Kantian Non-evidentialism and its German Antecedents: Crusius, Meier, and Basedow

Kantian Review 3 (24):359-384 (2019)
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This article aims to highlight the extent to which Kant’s account of belief draws on the views of his contemporaries. Situating the non-evidentialist features of Crusius’s account of belief within his broader account, I argue that they include antecedents to both Kant’s distinction between pragmatic and moral belief and his conception of a postulate of pure practical reason. While moving us closer to Kant’s arguments for the first postulate, however, both Crusius’s and Meier’s arguments for the immortality of the soul fail to anticipate the most important aspect of their Kantian counterparts. Developing the non-evidentialist features of Basedow’s account of belief, I distinguish it from its Pascalian and Jamesian relatives and argue that it is the clearest antecedent to Kant’s arguments for the first and second postulates. Finally, I consider the development of Kant’s account of belief after the first Critique in light of the foregoing, and discuss the broader implications of my analysis.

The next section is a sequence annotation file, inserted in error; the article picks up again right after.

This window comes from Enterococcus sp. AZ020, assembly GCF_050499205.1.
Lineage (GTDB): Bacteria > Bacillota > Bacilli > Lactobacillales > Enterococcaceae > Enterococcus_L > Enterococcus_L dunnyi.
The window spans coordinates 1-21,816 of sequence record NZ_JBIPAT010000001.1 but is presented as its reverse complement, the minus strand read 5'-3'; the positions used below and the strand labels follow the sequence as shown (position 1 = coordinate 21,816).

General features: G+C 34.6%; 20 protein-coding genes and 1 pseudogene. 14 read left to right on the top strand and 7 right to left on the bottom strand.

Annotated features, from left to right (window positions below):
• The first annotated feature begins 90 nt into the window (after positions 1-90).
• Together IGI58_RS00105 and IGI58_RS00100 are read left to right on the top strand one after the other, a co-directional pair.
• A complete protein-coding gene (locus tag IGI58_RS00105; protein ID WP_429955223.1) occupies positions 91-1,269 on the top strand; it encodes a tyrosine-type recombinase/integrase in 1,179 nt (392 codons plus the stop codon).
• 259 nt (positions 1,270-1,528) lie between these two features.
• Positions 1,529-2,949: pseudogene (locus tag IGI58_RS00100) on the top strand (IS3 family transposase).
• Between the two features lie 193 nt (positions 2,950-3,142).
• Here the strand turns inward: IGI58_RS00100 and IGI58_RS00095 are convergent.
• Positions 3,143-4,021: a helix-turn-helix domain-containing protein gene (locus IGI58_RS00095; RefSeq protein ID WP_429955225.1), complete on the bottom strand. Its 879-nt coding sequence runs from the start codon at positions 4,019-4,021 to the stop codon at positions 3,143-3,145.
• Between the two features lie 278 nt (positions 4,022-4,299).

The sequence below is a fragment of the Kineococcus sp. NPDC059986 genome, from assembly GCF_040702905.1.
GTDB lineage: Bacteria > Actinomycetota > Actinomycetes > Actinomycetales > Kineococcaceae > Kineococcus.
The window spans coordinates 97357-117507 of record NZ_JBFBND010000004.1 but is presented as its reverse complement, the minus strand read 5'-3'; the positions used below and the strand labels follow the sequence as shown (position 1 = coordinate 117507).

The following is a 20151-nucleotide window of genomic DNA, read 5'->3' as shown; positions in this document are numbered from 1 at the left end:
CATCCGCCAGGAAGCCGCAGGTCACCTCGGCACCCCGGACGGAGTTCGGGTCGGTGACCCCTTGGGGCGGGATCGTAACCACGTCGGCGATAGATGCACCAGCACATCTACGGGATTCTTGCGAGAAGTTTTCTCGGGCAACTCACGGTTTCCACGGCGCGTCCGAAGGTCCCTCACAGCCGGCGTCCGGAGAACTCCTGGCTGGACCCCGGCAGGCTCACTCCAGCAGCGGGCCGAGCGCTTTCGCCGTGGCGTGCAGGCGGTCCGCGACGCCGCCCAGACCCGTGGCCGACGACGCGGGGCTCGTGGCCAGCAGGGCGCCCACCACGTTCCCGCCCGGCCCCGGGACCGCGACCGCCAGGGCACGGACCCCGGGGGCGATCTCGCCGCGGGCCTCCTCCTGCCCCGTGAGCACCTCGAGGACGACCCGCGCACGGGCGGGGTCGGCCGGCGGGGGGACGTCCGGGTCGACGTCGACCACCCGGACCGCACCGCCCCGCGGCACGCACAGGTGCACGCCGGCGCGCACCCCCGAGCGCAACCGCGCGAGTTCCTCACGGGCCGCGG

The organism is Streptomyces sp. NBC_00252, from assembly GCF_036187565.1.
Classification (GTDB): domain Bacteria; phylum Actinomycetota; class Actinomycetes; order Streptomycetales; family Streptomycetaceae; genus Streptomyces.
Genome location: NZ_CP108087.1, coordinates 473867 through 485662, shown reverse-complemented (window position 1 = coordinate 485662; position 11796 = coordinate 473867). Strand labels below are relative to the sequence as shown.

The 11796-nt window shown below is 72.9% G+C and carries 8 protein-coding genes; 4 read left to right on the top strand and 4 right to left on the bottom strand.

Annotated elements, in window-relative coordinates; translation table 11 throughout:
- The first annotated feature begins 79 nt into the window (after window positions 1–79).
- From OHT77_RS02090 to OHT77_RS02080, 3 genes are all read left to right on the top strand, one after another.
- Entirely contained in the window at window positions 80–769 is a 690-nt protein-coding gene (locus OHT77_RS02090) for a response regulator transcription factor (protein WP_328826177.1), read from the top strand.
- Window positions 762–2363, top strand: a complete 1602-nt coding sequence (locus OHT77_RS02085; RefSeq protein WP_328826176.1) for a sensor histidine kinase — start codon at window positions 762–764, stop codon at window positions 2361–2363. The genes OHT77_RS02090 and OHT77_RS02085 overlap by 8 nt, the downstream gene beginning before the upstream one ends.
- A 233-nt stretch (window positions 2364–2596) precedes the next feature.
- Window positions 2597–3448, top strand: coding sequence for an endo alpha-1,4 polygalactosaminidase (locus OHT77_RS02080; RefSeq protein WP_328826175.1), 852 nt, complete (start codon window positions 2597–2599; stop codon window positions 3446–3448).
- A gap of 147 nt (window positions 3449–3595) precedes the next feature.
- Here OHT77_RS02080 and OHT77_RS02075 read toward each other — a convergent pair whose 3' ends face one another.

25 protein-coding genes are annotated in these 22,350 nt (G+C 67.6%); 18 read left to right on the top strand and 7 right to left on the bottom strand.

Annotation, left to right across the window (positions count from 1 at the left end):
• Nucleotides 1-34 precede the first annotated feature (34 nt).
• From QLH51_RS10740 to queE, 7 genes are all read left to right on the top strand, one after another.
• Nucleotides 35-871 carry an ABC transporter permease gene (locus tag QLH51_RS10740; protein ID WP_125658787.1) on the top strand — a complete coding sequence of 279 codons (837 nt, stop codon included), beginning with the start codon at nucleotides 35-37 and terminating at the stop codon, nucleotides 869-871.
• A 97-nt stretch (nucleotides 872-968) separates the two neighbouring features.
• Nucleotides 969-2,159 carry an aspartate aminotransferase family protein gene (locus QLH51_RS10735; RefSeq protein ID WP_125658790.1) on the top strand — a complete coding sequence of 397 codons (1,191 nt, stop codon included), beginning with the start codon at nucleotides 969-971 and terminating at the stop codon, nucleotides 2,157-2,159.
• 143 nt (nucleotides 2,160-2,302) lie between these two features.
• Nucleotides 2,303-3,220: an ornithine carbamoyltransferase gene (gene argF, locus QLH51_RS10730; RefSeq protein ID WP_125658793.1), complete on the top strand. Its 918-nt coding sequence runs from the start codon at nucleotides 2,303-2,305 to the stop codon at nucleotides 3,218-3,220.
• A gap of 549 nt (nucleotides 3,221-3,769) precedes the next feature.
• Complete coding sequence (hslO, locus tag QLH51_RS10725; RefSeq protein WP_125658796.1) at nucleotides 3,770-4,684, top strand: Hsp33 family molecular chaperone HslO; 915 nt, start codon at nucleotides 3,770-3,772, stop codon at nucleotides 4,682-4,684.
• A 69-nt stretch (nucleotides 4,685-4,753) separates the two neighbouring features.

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Archival date: 2021-01-22
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